As we were enroute to our base, I considered the new day dawning as the sunrise peaked above the hills of southeastern Ohio where I call home.  I announced “goggles up”, and I contemplated how each of us have a pivotal role in this mission.  I am still in awe after 20 years serving others in critical-care transport how all of this happens almost seamlessly to improve the outcome of our patients.  But, perhaps, more importantly…  I looked to the right toward my medic, and in front of me to my pilot, and I am thankful that each one of the “three souls” are where they are supposed to be, doing what they are supposed to do, and that each of us bear the burden of safety and excellent patient care and quality transport so that we can hear once more “MedComm, MedFlight 3 is safe on deck with three souls” as we land at our helipad…  Mission accomplished.



	

A Strong Partnership in Portsmouth

MedFlight and Healthnet Aeromedical Services Extend Partnership with SOMC

Portsmouth, OH.  Ohio-based MedFlight and West Virginia-based Healthnet Aeromedical Services are proud to announce the extension of their Preferred Provider Agreement with Southern Ohio Medical Center through 2020.

Healthnet Aeromedical Services 4 / MedFlight 7 is a shared critical-care air medical base located at the Greater Portsmouth Regional Airport and recently celebrated 10-years of service in Scioto County.  Their current provider partnership with SOMC has been in place since the inception of the base and was re-signed in 2014.

“We’re honored to have the full confidence of the leaders and staff at Southern Ohio Medical Center.  We share a wonderful relationship with them and are pleased to have the opportunity to extend it through the end of the decade and beyond,” said Healthnet Aeromedical Services CEO Clinton Burley.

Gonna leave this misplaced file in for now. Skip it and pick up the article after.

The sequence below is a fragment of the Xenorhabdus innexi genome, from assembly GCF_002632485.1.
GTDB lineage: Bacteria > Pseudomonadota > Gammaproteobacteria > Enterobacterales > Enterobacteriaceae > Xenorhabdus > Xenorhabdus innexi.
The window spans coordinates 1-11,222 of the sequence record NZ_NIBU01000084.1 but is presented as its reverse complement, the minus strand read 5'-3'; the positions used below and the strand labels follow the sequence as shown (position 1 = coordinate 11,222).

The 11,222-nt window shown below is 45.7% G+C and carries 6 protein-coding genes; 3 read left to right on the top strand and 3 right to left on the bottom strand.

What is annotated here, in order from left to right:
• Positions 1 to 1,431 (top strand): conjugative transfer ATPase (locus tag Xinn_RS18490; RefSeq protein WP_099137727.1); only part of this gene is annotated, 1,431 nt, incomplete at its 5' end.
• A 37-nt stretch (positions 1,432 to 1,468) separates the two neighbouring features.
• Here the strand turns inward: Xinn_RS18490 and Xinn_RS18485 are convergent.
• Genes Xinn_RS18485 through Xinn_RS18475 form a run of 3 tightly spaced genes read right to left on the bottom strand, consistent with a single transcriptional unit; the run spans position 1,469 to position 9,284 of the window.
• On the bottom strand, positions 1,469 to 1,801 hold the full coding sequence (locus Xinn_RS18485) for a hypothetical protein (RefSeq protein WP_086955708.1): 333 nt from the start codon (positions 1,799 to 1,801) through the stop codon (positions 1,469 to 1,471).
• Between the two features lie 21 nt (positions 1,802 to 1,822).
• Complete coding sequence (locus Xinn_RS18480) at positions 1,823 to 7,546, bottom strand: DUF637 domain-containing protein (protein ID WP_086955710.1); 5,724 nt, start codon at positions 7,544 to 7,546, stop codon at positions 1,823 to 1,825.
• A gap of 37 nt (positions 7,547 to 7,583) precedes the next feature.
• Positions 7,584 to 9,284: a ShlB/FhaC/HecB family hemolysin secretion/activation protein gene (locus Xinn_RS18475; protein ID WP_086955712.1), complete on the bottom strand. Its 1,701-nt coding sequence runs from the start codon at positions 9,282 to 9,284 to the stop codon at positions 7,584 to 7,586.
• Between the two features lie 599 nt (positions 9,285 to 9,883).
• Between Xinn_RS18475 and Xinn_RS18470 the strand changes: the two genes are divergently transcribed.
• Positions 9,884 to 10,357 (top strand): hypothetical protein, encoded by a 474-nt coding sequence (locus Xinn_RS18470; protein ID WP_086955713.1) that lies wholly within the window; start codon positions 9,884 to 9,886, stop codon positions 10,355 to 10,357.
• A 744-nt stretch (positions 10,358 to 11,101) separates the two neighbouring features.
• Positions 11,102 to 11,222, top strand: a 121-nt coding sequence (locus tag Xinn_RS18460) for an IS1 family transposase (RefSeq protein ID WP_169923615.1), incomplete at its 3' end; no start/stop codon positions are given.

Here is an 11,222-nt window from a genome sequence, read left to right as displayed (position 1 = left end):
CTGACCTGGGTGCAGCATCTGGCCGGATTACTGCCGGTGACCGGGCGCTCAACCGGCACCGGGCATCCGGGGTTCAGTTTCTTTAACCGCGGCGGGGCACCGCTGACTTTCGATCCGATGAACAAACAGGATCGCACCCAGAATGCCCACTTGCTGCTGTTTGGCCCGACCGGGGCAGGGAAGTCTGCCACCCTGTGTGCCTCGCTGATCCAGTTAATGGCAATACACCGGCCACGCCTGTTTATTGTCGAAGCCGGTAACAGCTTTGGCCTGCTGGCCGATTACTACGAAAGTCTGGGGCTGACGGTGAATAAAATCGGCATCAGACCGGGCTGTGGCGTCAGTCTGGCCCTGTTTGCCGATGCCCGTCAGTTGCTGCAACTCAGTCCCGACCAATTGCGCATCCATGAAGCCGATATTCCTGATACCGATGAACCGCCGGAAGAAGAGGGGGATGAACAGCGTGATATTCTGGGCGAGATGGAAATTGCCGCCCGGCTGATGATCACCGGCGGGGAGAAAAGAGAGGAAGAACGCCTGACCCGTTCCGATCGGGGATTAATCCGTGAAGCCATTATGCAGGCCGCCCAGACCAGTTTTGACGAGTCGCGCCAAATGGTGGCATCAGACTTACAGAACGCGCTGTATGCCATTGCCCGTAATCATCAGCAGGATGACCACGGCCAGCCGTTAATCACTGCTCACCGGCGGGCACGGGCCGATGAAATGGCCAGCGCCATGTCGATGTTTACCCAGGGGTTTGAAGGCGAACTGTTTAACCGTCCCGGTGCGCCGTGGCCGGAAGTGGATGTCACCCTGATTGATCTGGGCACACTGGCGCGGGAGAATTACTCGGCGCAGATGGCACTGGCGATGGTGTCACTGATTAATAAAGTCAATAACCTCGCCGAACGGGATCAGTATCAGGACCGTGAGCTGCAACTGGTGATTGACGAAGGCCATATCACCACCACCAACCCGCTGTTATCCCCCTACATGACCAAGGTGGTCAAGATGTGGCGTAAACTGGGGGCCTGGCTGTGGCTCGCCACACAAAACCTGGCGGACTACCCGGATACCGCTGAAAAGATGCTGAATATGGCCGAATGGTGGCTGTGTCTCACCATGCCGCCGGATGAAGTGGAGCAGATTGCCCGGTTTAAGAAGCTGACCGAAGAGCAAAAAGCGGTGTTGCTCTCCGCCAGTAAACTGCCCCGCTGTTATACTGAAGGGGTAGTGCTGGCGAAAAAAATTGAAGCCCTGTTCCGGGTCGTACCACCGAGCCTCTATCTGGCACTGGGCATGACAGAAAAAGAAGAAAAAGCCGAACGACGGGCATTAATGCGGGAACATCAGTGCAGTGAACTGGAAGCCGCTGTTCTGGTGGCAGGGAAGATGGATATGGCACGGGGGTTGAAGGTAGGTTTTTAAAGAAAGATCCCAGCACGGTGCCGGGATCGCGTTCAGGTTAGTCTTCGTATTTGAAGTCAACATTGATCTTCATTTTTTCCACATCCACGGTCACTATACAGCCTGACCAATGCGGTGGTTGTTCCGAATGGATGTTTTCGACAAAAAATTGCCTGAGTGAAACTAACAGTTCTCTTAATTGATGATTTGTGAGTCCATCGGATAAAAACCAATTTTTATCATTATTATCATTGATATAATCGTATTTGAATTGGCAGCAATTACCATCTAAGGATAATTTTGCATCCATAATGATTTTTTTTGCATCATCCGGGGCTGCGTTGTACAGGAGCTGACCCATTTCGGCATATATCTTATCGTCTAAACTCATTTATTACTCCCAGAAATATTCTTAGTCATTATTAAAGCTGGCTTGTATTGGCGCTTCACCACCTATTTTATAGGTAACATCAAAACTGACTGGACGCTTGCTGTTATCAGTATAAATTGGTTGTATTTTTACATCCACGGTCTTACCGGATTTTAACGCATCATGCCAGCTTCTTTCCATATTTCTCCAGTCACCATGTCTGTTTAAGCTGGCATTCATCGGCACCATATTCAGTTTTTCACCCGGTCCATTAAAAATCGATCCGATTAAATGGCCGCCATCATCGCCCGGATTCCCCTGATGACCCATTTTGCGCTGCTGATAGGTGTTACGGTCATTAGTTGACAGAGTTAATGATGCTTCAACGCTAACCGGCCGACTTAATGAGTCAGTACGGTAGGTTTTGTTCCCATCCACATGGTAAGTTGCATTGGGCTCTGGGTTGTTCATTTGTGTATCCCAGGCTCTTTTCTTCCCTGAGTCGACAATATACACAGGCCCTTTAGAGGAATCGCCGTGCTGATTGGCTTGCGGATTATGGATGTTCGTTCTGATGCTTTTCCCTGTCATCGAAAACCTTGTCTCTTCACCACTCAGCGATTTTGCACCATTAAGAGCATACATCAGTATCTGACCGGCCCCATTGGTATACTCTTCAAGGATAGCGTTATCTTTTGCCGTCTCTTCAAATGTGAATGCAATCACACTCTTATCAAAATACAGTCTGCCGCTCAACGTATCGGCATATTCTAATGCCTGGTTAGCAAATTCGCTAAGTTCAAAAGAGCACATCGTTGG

Healthnet Aeromedical Services 4 / MedFlight 7 provides air medical transport from remote scenes as well as from area hospitals 24/7, 365 days-a-year.  The flight teams have many years of experience transporting adult, pediatric, and neonatal patients reliant on ICU-level expertise, equipment and medicine.  The team also carries blood and fresh plasma on the aircraft.

“We’re humbled to be part of the Scioto County community and proud we can provide excellent service to the residents in Southern Ohio in their greatest times of need.  It’s truly an honor that SOMC trusted us to continue to serve them as their air medical provider of choice”, stated MedFlight President Tom Allenstein.  “We’re looking forward to working together with the Southern Ohio Medical Center to better patient outcomes for years to come.”

Learn more about MedFlight at www.MedFlight.com and Healthnet Aeromedical Services at www.HealthnetAeromedical.com.  

Landing Zone Safety and Set-Up

Landing Zone Safety and Set-Up

Remote scene safety is important from the very beginning… and that includes securing a safe landing zone (LZ) for our helicopters. Our healthcare partners can arrange for a Landing Zone Lecture, offering continuing education credit, while enhancing safety and familiarity with our helicopter. Note: Multiple department/agency lectures are encouraged.

Click here to request a Landing Zone Lecture for your location: https://outreach.medflight.com/requests/frmlz.aspx

***Landing Zone Setup***

LZ area should be free of obstructions. Eliminate these hazards:
– Wires (surrounding the landing area and High Tension power lines within 1/2 mile)
– Towers (TV, Radio, Cellular within 1/2 mile)
– Trees
– Signs and Poles
– Buildings
– Vehicles
– People

LZ area should be 100′ X 100′ if possible.
LZ should have as little of a slope as possible (less than 5 degrees).
LZ area should be a hard surface (concrete, asphalt, gravel, lawns, etc.).
LZ corners should be marked with highly visible devices (cones, flairs, strobes).
No debris on landing surface and within 100′ of landing area.
Land the helicopter(s) a safe distance from the scene/patient.
Never point bright lights directly at the aircraft!
Maintain security of LZ while helicopter is present.
Landing Zone Briefing
Type of LZ surface and size
How LZ is marked (cones, flairs, strobes, etc.)
All noted obstructions (see list above)

Precautions!
Never assume flight crew will see a hazard!
Never approach the helicopter unless directed by the flight crew!